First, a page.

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 Table of Contents  
Year : 2021  |  Volume : 13  |  Issue : 5  |  Page : 43-47  

Comparison of the success rate of mineral trioxide aggregate, endosequence bioceramic root repair material, and calcium hydroxide for apexification of immature permanent teeth: Systematic review and meta-analysis

1 DMD Student, Rutgers School of Dental Medicine, Newark, NJ, USA
2 DMD Student, Sri Venkata Sai Institute of Dental Sciences, Hyderabad, Telangana, India
3 Dental Surgeon, Faculty of Dentistry and Oral Medicine, Pharos University, Alexandria, Egypt
4 Dental Surgeon, Panineeya Institute of Dental Sciences and Research Centre, Hyderabad, Telangana, India
5 Dental Surgeon, Rajah Muthiah Dental College and Hospital, Annamalai University, Chidambaram, Tamil Nadu, India
6 Department of OMFS, Narsinhbhai Patel Dental College and Hospital, Sankalchand Patel University, Visnagar, Gujarat, India

Date of Submission06-Dec-2020
Date of Decision07-Dec-2020
Date of Acceptance08-Dec-2020
Date of Web Publication05-Jun-2021

Correspondence Address:
Izaz Shaik
Rutgers School of Dental Medicine, Newark, NJ
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Source of Support: None, Conflict of Interest: None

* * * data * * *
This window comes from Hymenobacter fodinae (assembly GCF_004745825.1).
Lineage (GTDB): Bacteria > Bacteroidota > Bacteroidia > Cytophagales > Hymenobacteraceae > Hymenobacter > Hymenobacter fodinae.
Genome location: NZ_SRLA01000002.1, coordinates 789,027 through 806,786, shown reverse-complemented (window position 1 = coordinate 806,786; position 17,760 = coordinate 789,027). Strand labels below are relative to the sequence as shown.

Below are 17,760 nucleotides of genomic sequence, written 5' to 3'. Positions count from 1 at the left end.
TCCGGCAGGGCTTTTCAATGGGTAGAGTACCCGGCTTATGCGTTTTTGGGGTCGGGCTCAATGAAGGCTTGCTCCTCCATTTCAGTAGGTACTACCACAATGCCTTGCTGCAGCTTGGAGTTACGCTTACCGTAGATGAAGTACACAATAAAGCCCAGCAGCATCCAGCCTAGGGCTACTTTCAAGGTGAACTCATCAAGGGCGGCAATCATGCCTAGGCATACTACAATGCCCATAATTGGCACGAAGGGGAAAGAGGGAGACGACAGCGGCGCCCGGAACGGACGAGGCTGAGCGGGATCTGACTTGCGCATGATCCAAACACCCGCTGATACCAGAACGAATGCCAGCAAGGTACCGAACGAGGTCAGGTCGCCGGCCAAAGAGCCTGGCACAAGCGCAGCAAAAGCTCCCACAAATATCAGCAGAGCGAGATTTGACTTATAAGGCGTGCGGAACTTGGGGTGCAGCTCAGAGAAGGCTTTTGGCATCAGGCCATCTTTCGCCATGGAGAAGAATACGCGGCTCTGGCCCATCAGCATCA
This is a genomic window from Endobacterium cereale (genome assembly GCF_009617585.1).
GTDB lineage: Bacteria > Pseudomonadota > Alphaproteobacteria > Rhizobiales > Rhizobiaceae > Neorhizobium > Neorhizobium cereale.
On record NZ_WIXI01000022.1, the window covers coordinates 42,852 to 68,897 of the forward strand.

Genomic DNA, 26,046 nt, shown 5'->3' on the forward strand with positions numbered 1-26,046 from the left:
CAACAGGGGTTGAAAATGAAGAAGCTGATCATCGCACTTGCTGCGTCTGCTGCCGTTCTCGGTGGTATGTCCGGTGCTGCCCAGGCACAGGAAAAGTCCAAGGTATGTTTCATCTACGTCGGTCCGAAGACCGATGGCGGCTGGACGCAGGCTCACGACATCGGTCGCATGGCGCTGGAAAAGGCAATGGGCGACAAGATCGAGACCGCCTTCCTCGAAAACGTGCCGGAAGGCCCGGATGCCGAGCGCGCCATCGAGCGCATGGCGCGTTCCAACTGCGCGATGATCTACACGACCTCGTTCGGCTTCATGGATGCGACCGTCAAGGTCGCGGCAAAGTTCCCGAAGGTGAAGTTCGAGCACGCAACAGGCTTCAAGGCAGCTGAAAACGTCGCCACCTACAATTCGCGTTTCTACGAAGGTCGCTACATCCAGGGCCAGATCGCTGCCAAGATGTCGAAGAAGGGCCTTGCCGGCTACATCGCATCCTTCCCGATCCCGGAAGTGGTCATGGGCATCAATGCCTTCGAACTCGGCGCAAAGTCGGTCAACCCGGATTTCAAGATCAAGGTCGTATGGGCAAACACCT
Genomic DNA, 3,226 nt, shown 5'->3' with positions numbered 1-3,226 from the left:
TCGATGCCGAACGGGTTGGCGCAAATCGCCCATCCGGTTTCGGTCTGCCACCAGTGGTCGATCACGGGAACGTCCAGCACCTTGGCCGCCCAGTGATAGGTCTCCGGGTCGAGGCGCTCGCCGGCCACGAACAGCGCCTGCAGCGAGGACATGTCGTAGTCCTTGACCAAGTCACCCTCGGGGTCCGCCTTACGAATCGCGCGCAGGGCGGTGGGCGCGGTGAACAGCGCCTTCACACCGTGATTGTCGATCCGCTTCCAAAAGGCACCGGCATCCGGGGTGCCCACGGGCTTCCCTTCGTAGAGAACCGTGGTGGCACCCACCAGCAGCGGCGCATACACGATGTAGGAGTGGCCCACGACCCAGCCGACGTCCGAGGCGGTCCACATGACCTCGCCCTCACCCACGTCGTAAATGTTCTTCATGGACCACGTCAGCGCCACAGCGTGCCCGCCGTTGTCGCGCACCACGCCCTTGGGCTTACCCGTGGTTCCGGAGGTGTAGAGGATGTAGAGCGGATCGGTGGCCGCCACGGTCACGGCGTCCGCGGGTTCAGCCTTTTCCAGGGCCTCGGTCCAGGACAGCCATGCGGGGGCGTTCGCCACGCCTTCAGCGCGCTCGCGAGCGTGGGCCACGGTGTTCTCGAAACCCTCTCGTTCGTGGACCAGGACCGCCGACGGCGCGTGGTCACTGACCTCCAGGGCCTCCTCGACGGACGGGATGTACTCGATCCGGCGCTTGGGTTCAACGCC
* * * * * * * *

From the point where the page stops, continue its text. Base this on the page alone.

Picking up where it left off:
DOI: 10.4103/jpbs.JPBS_810_20

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This systematic review aims to compare the success rate of Endosequence bioceramic root repair material (BCRRM), mineral trioxide aggregate (MTA), and calcium hydroxide for apexification of necrotic immature permanent teeth. Indexed Journals such as Google Scholar, PubMed, Scopus, Cochrane, Research Gate, Wiley Online Library, and other related journals were hand searched from inception till November 2020 and articles were selected for review based on PRISMA guidelines. Of the 410 studies that were identified, 150 articles were selected after title/abstract reading. After full-text reading and based on inclusion and exclusion criteria, 9 studies were finalized for systematic review. Clinical, radiographic success, and the time taken for apical barrier formation were reviewed. All the three materials had almost similar success rate in terms of clinical symptoms, but the time taken for apical barrier formation and also single visit treatment makes MTA and Endosequence BCRRM superior to calcium hydroxide. Studies comparing EndoSequence Root Repair Material and MTA are very limited and need further evaluation in the future.